Obviously, things don’t go as well with Idlib as expected. The peace agreement, which Turkey proposed as the only possible solution to the issue, was met with no enthusiasm in Syria, and, according to rumors, in the Russian leadership, not everyone was happy with it. There are many reasons for this. First, it actually means the freezing of the civil war in Syria. At first glance, this may seem like a good solution, since large bloodshed under such conditions is almost excluded. But it also rules out the possibility of restoring Syria as a state in the foreseeable future. In addition, hostilities can erupt at any time, but it is far from a fact that by that time Assad will be ready for this, and Russia may at all withdraw its forces. So the states are not restored, or Damascus will have to come to terms with the loss of Idlib and deal with the restoration of the territories under its control. But in this case, the Kurds can abandon the peace negotiations and finally establish themselves in the opinion that independent Kurdistan is much nicer to them than some kind of autonomy within the Syrian Arab Republic. So far, many of them are actively negotiating with Damascus, but if Idlib departs, the so-called Rojava (the self-proclaimed Kurdish state in the SAR.) will also be almost guaranteed. For Moscow, this is fraught with a loss of credibility and, consequently, geopolitical influence in the Middle East.
It seems that the opposition is also not satisfied with the opposition and the terrorists who are in Idlib. Otherwise, it is simply difficult to explain their frequent attacks on the positions of the Syrian Arab army, which controls the perimeter of the demilitarized zone. In fact, this zone has not been created, as there are regular collisions in certain areas. So over the past few days, a number of serious militant attacks have been reported. All of these attacks were repulsed, but government forces had losses. As for the militants – it is reported that dozens of them were eliminated, there are also many wounded. Somehow it does not seem like a truce and a freeze on the conflict. In addition, both opposition and government territories are regularly subjected to artillery shelling. And the important thing here is that civilians are dying.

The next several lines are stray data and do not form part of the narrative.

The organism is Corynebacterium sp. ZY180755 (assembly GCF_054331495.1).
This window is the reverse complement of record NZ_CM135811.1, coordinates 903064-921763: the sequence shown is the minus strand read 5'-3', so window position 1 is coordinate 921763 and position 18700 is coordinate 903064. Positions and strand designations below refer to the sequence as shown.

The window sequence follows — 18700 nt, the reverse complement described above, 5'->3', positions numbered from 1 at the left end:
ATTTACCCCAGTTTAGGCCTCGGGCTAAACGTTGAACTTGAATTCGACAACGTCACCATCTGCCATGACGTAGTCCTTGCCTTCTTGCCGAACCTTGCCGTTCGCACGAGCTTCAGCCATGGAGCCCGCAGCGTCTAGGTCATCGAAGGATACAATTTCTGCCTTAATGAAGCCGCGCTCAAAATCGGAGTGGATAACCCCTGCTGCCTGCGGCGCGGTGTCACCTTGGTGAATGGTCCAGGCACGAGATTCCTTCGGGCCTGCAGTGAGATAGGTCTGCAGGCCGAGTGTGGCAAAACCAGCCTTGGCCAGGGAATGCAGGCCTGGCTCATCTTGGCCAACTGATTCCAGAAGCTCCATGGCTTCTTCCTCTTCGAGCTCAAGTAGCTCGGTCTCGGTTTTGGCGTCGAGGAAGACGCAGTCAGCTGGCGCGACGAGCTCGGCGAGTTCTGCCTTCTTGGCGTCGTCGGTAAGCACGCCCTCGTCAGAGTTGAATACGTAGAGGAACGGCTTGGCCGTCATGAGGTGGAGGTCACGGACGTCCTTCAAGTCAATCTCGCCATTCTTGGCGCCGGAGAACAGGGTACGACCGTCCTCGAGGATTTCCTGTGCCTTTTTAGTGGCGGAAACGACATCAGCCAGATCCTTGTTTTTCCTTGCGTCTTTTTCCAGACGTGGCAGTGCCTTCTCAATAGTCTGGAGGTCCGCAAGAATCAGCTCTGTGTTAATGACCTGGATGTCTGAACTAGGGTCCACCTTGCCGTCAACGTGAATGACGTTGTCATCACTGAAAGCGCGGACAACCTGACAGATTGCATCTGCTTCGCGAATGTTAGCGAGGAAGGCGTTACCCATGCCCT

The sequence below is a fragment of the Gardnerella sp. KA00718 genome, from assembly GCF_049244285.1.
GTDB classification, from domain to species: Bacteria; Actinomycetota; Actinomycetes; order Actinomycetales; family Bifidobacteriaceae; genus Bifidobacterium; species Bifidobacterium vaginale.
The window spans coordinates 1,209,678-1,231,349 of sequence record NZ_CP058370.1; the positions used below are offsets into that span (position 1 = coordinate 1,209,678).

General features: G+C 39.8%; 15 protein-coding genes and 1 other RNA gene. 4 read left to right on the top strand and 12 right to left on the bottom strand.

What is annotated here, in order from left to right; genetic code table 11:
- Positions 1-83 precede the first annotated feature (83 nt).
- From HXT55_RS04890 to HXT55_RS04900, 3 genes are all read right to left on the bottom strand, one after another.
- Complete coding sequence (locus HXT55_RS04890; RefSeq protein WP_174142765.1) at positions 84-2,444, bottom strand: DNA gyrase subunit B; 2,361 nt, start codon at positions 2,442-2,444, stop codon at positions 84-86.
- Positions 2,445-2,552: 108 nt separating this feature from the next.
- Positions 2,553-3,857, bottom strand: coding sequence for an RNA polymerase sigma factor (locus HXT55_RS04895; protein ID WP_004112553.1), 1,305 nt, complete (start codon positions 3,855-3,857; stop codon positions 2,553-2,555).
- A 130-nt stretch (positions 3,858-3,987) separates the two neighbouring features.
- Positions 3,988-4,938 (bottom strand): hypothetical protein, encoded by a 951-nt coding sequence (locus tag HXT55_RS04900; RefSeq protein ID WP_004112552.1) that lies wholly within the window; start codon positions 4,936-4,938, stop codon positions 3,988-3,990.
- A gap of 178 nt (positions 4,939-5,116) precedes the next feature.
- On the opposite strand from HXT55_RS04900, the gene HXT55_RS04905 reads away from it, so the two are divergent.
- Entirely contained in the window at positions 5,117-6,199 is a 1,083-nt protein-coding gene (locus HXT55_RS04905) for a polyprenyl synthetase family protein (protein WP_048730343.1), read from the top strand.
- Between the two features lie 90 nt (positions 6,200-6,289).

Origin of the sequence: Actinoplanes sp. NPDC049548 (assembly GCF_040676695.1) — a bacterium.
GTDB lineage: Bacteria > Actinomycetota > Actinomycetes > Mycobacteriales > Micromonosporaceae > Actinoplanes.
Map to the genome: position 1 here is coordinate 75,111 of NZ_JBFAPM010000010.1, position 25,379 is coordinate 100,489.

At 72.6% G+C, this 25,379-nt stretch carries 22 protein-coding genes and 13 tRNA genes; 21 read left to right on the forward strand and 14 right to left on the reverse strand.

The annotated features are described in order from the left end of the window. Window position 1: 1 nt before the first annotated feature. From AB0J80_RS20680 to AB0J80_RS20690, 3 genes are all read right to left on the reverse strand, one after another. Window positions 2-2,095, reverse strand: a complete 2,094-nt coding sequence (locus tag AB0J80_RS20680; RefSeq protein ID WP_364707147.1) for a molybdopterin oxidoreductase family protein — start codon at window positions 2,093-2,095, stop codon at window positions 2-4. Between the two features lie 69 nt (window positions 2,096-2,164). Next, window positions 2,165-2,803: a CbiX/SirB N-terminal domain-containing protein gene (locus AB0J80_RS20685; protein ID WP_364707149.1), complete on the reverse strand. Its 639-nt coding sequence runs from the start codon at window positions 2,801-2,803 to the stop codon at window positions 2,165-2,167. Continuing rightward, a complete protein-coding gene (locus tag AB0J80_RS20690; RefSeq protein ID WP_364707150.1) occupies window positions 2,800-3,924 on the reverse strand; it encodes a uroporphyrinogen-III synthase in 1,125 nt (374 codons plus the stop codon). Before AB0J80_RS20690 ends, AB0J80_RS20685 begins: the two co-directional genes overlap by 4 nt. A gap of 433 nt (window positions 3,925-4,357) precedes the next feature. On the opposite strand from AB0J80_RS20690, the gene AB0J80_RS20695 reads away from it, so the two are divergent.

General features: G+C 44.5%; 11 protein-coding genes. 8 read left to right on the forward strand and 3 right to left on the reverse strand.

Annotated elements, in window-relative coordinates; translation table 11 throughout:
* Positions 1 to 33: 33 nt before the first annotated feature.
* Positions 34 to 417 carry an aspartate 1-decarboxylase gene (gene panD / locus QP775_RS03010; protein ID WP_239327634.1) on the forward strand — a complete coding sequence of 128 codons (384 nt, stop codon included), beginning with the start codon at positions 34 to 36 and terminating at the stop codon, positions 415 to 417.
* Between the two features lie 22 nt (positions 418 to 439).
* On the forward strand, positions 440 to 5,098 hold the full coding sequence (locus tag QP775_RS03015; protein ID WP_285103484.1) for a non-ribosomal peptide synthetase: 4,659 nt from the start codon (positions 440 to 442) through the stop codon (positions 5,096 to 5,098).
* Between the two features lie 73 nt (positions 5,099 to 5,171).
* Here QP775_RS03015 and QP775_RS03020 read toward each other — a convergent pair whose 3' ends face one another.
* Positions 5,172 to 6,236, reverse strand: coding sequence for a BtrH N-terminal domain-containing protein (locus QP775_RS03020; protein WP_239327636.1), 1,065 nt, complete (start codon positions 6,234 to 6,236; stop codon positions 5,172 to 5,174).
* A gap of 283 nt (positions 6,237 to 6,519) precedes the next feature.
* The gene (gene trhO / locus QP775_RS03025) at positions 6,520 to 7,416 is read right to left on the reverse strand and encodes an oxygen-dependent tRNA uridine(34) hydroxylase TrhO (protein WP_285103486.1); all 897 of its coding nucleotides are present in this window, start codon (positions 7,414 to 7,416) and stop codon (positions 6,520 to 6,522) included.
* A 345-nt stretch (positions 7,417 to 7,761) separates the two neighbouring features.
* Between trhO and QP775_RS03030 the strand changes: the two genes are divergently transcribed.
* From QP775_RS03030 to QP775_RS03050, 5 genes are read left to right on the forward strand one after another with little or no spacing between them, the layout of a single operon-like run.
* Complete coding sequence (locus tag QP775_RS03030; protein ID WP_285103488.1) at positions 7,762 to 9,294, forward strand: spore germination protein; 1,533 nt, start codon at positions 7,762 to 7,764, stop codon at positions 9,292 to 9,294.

It looks more like Turkey and Russia agreed not to oppose each other in Idlib, and everyone else is allowed to do everything they did before the Sochi meeting of Erdogan and Putin, that is, to participate in a sluggish war without the prospect of victory for one side or the other. In Damascus, this situation does not suit anyone, and rumors are already circulating that the top military leadership is actively developing a plan for an attack on the province, while taking into account the likelihood of neutrality of the Russian Federation and Iran. Quite an adventurous undertaking, if we recall that there are Turkish military with heavy equipment in Idlib. However, such an option cannot be ruled out, given that, in principle, Damascus and so every day they fight with the Idlib opposition and terrorists.
Turkish expert Ender Imrek believes that in Idlib is really quite restless, and initially everyone was expecting more from the deal. The probability that the one-time clash of the Syrian Arab army and the opposition will develop into a full-fledged war is always present, but now it is not the greatest.
– The opposition has problems with the regime. The National Liberation Front (the pro-Turkish coalition of the Idlib opposition ) has always refused any deals with Assad and his people, but it turned out that their representatives had agreed for them. To break this treaty means to substitute Turkey or Russia. Whoever does this will be one of the worst mistakes for him.
– Why, then, there are constant collisions?
- Here we must pay attention to the fact against whom the regime’s army is fighting. The National Liberation Front accepts the conditions of Turkey, which, as everyone has noticed, including in the Kremlin, tries to adhere to the terms of the agreement as much as possible. Weapons derived from the territory that will soon become a demilitarized zone. Hundreds of armed people left the villages in contact with the areas controlled by the regime. Separate incidents happen, but they are minor. The main problems of Assad is his problems with groups that are considered terroris and have strength. They are fighting not only with the regime, but also with the opposition. This may provoke certain difficulties in the region, but Turkey and Russia will resist any clashes between their proteges. This is a fragile peace, but it is, and it’s good that Russia and Turkey are its guarantors. If they change something in their plans, then immediately everything will be different. But so far the prerequisites for this are not observed.